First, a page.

My breakfast was darkened by reading a gushing New York Times Magazine article on Camila Vallego. Miss Vallego is a brave young Chilean college student demanding... ummm... free stuff. Free education, nationalization of industries, taking money from people she doesn't like and giving it to people she does like, yada, yada. It takes the fawning author-- novelist Francisco Goldman, professor of literature and creative writing at Trinity College-- twenty one paragraphs of creative writing to get around to the salient point about Ms. Vallego. She's not just another Nancy Pelosi sans the botox.
Miss Vallego is a communist.
Goldman's paean to Miss Che-Guevera-without-the-chest-hair is disturbing. Clay Waters at Newsbusters points out the obvious:
The New York Times Sunday Magazine's latest venture into esoteric Latin American leftism: Novelist Francisco Goldman's 5,000-word profile of left-wing student activist Camila Vallejo, member of the Communist Chilean Youth and considered hot stuff by besmitten leftists, including Goldman, judging by his yearning prose in "'They Made Her An Icon.'" Goldman does not mention her Communist Party affiliation until paragraph 21, almost halfway through the tale. (Vallejo is in Cuba now, to mark the 50th anniversary of Cuba’s Union of Young Communists.)
As Goldman wrote, Vallejo is organizing public protests in Chile (they don't have protests in Cuba) for free education...and higher taxes...and nationalization of resources. In another words, a Communist Party member is pushing a Communist agenda in Chile, and the Times is giving her a huge platform through Goldman's celebration of Vallejo's photogenic looks and media-friendly charisma.Lovely Miss Vallego is hawking just what we need after a century of Lenin, Stalin, Mao, Pol Pot, Kim Il Sung, Fidel Castro, ad nauseum: more communists demanding the power to engineer society in accordance to Marx's vision of scientific socialism.
The last communist to rise to power in Chile-- Salvatore Allende-- wrecked the Chilean economy (inflation in 1973 was 700%), set up the usual Marxist kleptocracy, ripped up the Chilean Constitution, wrecked Chilean agriculture (food imports rose 149%), performed the obligatory fellatio on Fidel Castro and Leonid Brezhnev and every communist patron he could find with spare cash and a pillow to kneel, set about reorganizing the Chilean police and army along Soviet lines with enthusiastic cooperation from Soviet intelligence services (including $100 million dollars in credit, ships, tractors, food, and planned delivery of Soviet artillery and tanks), and received the coveted Lenin Prize in 1972 (note: it's never good if the president of your country receives the Lenin Prize). When the Chilean people had enough of Marxist utopia, the Chilean Chamber of Deputies and Supreme Court asked the Chilean military to help Dear Leader with his retirement planning. President Allende, courageous to the last, committed his only act of statesmanship and shot himself.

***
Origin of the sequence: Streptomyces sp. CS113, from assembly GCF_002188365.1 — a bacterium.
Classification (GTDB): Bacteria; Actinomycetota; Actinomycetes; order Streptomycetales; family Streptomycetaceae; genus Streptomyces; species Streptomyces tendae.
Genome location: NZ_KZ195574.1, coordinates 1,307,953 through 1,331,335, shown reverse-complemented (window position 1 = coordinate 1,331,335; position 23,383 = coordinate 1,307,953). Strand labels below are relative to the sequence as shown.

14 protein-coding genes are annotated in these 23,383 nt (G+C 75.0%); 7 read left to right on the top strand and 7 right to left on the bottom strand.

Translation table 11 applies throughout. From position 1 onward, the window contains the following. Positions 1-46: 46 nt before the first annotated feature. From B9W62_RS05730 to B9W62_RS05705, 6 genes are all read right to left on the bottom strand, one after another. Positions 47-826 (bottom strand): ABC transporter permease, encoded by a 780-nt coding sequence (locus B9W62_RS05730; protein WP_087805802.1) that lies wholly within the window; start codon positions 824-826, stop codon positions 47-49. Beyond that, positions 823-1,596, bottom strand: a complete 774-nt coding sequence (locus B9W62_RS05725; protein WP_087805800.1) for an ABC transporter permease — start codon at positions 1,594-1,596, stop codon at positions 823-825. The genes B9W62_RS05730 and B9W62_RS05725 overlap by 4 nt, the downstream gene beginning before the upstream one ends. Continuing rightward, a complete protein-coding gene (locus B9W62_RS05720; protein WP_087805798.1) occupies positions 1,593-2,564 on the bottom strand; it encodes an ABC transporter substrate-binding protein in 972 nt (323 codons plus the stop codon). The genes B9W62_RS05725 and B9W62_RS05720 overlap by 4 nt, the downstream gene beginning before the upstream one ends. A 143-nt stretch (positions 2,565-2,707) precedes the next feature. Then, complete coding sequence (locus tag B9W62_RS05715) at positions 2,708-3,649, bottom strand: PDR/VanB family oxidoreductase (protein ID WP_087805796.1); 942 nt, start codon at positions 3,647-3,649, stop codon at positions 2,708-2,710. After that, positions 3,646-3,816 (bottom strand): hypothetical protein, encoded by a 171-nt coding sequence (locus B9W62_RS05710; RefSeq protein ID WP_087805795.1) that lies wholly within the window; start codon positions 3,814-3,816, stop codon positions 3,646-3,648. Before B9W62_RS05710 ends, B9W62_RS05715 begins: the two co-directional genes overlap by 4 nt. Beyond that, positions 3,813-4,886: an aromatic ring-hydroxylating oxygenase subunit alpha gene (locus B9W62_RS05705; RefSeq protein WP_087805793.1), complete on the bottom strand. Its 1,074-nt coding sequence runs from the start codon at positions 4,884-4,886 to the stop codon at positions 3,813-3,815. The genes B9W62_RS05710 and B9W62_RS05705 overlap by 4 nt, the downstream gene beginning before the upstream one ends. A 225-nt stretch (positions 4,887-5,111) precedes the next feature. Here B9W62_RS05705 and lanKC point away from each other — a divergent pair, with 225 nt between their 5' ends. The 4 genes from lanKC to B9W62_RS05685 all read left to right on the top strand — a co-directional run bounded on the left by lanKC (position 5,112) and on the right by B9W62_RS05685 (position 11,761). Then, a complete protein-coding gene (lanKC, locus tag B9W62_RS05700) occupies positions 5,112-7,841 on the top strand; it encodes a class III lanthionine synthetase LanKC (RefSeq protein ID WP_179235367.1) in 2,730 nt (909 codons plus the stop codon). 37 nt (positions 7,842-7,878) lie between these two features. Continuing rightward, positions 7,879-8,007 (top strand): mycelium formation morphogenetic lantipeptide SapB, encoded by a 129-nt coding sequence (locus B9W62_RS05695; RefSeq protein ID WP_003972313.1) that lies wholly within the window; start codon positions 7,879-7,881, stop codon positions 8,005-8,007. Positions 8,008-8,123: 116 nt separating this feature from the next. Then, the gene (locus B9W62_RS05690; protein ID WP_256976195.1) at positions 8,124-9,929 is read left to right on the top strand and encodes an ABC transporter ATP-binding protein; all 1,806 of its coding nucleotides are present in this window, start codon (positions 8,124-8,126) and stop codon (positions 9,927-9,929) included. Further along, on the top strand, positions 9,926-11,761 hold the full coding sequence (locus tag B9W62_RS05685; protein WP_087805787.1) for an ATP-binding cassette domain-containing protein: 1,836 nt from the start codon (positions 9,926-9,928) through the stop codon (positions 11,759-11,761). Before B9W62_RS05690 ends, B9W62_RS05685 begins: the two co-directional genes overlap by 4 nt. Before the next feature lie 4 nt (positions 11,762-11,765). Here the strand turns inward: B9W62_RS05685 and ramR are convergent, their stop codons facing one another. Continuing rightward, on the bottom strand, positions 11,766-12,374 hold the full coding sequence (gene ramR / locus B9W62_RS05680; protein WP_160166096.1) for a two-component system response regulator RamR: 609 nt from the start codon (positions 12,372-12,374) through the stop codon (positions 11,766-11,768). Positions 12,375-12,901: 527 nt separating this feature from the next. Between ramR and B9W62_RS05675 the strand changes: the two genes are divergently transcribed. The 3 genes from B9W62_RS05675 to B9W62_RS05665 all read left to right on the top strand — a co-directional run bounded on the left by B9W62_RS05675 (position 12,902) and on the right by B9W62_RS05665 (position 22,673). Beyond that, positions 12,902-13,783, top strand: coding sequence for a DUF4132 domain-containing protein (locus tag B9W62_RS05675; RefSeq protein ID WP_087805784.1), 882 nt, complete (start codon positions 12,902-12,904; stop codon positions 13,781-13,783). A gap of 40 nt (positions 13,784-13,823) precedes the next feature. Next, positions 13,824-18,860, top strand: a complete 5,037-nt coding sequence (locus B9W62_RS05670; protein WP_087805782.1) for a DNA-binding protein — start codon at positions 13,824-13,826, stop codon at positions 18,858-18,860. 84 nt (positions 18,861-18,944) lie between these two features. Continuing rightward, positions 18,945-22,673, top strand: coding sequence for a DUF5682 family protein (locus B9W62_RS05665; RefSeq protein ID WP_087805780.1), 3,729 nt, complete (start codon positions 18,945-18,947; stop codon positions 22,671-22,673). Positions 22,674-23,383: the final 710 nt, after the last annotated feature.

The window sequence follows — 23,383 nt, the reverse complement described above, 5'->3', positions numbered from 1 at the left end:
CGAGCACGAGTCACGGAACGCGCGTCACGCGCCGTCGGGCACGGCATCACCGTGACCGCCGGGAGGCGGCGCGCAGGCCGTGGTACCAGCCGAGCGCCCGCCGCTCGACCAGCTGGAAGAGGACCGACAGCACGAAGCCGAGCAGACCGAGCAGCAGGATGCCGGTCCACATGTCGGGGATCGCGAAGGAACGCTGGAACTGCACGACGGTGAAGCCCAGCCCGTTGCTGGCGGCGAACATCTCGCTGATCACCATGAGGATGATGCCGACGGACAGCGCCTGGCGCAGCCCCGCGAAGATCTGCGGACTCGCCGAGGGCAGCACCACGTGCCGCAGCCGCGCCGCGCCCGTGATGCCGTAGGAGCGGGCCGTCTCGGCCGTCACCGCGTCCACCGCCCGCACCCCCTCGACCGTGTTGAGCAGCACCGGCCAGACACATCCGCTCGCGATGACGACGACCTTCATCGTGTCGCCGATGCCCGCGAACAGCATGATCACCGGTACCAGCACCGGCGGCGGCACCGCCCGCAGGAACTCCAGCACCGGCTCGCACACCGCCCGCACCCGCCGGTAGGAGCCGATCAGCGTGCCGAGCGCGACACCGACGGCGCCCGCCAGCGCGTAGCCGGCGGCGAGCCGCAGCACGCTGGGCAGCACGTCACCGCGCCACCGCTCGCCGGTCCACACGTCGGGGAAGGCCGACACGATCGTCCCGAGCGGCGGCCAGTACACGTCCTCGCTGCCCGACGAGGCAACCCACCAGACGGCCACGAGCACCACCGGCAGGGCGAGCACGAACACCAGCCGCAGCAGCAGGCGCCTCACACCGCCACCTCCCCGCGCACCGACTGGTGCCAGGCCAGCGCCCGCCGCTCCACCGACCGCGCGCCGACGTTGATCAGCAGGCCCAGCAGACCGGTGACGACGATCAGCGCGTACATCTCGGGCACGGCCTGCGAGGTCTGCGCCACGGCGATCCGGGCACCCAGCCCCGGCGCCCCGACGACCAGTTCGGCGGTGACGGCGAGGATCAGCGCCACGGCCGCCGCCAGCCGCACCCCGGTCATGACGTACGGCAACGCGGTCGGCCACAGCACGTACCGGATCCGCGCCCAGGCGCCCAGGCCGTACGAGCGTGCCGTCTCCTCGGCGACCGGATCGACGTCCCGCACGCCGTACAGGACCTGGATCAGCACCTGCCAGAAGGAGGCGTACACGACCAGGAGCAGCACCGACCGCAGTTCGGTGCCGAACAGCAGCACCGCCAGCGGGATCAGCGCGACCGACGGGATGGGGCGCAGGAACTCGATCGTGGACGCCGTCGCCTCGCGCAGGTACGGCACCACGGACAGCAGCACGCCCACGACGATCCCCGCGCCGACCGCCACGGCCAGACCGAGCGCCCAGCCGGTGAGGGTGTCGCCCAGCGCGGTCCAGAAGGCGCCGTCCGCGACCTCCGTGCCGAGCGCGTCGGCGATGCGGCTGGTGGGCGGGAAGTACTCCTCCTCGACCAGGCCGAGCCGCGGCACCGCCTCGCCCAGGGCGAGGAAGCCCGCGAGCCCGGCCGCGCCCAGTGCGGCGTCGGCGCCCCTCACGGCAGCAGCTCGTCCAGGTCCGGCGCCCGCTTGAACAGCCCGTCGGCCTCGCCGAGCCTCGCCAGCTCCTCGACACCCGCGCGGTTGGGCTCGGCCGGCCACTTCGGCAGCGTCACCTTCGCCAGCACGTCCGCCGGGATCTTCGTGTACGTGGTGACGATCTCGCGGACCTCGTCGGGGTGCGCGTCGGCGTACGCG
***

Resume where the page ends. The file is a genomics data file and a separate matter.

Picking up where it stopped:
It seems to take a good generation or two for cultural memory to fade. Now another Vanguardess of the Proletariat is whipping up the Chilean left.
Should Miss Vallego and her Bolshevik sorority gain power, perhaps things will be different. 20th century communism is so... last century. Perhaps 21st century communists will bring a trace less economic devastation and cultural ravage. Perhaps slightly less extinction of the human spirit. Maybe a smaller gulag. Maybe not quite as many corpses. Perhaps only localized famines. Perhaps refugees in the millions, instead of the tens of millions. Things could be looking up for life under the Communist Chilean Youth.
Vallego has a real shot here. A commie with job prospects. She's considerably easier on the eyes than her progenitors, and even if she runs into the Bolivian army, she could still sell a lot of t-shirts. She's got at least one fawning 21st century Walter Duranty in her curvaceous back pocket.
Communism with a pretty face. It's about the only thing the homicidal bastards haven't tried. It might work.